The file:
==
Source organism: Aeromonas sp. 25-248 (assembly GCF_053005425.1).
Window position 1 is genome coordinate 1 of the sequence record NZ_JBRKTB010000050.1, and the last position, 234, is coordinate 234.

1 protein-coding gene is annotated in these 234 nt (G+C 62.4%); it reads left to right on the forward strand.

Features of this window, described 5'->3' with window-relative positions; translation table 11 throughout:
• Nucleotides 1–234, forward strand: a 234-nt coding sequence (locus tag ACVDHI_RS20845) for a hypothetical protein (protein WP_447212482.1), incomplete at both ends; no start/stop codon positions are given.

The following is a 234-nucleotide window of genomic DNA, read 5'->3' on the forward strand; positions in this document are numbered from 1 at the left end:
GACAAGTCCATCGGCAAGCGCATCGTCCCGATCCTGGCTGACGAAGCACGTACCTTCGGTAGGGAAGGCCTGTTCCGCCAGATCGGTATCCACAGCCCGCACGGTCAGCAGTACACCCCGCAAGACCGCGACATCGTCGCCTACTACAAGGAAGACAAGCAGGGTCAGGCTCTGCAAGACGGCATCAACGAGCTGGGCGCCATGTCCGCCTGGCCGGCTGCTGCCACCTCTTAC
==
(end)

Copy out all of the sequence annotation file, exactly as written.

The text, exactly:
Source organism: Aeromonas sp. 25-248 (assembly GCF_053005425.1).
Window position 1 is genome coordinate 1 of the sequence record NZ_JBRKTB010000050.1, and the last position, 234, is coordinate 234.

1 protein-coding gene is annotated in these 234 nt (G+C 62.4%); it reads left to right on the forward strand.

Features of this window, described 5'->3' with window-relative positions; translation table 11 throughout:
• Nucleotides 1–234, forward strand: a 234-nt coding sequence (locus tag ACVDHI_RS20845) for a hypothetical protein (protein WP_447212482.1), incomplete at both ends; no start/stop codon positions are given.

The following is a 234-nucleotide window of genomic DNA, read 5'->3' on the forward strand; positions in this document are numbered from 1 at the left end:
GACAAGTCCATCGGCAAGCGCATCGTCCCGATCCTGGCTGACGAAGCACGTACCTTCGGTAGGGAAGGCCTGTTCCGCCAGATCGGTATCCACAGCCCGCACGGTCAGCAGTACACCCCGCAAGACCGCGACATCGTCGCCTACTACAAGGAAGACAAGCAGGGTCAGGCTCTGCAAGACGGCATCAACGAGCTGGGCGCCATGTCCGCCTGGCCGGCTGCTGCCACCTCTTAC